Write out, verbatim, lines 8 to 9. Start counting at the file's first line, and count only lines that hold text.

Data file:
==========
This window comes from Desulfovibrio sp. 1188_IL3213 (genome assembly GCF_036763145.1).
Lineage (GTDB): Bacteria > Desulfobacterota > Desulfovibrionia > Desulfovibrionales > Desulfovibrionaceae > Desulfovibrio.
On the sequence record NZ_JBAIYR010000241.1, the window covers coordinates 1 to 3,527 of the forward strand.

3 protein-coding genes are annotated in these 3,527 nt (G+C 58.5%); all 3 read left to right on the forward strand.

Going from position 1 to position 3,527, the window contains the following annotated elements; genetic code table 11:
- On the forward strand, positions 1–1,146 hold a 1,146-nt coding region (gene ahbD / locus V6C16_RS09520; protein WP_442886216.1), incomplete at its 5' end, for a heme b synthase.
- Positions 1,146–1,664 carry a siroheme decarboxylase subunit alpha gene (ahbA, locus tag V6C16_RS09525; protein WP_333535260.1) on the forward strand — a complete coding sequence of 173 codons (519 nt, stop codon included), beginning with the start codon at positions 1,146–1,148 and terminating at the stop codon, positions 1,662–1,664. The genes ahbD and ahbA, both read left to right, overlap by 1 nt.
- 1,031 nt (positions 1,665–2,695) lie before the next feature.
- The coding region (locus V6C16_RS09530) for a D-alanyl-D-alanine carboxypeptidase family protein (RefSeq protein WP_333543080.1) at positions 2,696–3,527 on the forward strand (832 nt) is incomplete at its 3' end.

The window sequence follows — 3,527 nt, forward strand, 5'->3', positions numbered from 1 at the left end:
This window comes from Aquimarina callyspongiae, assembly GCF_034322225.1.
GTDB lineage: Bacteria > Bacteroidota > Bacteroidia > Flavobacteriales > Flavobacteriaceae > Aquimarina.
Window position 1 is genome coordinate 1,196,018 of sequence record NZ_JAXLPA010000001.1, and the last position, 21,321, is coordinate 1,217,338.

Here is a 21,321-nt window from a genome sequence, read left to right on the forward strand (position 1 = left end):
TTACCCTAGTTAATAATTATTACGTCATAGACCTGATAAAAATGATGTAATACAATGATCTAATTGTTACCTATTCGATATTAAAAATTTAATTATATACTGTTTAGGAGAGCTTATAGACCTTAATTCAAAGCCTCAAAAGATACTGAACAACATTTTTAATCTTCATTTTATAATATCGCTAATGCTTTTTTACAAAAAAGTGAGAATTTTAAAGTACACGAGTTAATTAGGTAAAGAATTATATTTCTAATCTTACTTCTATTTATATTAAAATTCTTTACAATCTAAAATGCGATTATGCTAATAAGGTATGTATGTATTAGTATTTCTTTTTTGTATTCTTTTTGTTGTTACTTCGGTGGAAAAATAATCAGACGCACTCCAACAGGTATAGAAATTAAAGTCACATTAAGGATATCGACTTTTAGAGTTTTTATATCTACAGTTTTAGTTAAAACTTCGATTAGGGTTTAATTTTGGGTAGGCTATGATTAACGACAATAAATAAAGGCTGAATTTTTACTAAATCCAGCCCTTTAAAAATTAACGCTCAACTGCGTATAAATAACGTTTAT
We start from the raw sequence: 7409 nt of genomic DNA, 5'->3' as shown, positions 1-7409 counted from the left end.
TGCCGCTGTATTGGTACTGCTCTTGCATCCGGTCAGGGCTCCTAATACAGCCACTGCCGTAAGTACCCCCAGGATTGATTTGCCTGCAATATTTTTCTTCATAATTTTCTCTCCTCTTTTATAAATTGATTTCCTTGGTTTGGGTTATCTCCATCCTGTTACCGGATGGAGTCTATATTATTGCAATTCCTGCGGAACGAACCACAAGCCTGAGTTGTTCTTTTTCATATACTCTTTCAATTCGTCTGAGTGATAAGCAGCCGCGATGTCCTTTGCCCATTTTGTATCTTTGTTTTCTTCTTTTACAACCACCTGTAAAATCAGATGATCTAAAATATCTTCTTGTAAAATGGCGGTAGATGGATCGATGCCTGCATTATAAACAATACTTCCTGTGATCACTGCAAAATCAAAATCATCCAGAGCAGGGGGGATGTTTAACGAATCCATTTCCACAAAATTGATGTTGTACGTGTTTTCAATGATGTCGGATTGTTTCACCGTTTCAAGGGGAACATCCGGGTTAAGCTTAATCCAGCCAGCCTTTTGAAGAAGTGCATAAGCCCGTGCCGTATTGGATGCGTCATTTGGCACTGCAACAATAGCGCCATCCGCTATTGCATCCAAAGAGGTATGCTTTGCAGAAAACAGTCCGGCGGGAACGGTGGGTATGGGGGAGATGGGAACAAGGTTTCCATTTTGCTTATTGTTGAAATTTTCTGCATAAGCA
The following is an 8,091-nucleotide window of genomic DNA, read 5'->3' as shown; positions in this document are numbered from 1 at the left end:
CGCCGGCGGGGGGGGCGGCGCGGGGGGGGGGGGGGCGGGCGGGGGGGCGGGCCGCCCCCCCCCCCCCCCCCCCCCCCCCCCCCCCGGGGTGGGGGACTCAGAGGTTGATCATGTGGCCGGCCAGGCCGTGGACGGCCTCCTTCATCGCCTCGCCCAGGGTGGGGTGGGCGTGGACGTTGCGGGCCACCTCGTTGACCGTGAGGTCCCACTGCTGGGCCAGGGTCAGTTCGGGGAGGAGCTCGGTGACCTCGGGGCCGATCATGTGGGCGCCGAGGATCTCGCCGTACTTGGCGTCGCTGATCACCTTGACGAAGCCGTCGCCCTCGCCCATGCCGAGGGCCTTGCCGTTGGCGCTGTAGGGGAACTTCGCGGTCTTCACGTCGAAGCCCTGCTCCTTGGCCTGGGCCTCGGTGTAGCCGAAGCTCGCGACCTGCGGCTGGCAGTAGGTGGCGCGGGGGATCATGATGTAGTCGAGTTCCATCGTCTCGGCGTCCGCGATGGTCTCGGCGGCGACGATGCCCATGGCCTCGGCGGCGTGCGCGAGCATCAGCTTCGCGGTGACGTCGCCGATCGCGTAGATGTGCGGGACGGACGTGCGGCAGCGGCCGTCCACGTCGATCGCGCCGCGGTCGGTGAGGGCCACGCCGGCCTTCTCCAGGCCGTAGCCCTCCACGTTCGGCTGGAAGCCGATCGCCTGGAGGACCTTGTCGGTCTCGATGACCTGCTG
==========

- 1,031 nt (positions 1,665–2,695) lie before the next feature.
- The coding region (locus V6C16_RS09530) for a D-alanyl-D-alanine carboxypeptidase family protein (RefSeq protein WP_333543080.1) at positions 2,696–3,527 on the forward strand (832 nt) is incomplete at its 3' end.